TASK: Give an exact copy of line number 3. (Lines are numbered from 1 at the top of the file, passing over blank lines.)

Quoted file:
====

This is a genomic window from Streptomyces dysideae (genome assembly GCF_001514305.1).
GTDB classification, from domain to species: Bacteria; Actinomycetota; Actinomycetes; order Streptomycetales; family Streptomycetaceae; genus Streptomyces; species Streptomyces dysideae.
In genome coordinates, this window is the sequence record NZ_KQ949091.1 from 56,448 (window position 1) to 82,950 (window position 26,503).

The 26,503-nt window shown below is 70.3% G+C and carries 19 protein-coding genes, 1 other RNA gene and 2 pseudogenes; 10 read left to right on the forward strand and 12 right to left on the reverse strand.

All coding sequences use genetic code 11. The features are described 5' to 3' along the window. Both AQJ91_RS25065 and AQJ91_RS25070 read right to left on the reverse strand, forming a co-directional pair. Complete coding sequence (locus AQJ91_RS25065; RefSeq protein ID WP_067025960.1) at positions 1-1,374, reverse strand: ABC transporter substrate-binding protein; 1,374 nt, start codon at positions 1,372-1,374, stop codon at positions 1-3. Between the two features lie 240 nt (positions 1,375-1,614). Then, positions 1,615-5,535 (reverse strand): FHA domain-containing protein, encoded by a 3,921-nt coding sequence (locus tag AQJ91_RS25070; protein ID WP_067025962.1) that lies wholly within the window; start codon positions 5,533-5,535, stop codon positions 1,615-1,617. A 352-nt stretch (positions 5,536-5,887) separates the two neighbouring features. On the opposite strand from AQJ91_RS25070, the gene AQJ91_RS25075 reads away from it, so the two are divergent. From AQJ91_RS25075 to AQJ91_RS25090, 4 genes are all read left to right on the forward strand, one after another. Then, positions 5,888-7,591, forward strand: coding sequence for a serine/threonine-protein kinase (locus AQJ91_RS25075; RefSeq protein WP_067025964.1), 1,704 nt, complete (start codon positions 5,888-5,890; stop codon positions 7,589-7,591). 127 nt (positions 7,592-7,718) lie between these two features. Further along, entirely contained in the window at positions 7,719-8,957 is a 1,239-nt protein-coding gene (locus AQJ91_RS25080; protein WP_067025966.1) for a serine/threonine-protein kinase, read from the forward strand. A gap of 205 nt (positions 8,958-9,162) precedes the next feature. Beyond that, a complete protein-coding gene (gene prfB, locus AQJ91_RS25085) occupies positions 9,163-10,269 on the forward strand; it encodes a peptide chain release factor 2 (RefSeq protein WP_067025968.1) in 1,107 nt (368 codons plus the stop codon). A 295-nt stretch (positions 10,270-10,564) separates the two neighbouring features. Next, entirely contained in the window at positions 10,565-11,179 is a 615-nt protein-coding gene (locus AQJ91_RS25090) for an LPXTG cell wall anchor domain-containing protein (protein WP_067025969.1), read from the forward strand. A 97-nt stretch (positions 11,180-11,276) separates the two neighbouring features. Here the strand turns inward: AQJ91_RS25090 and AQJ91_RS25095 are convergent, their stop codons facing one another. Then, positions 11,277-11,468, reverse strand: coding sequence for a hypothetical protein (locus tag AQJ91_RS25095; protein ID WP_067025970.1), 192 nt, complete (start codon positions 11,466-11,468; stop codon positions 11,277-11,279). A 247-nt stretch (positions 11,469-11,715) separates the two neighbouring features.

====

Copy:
In genome coordinates, this window is the sequence record NZ_KQ949091.1 from 56,448 (window position 1) to 82,950 (window position 26,503).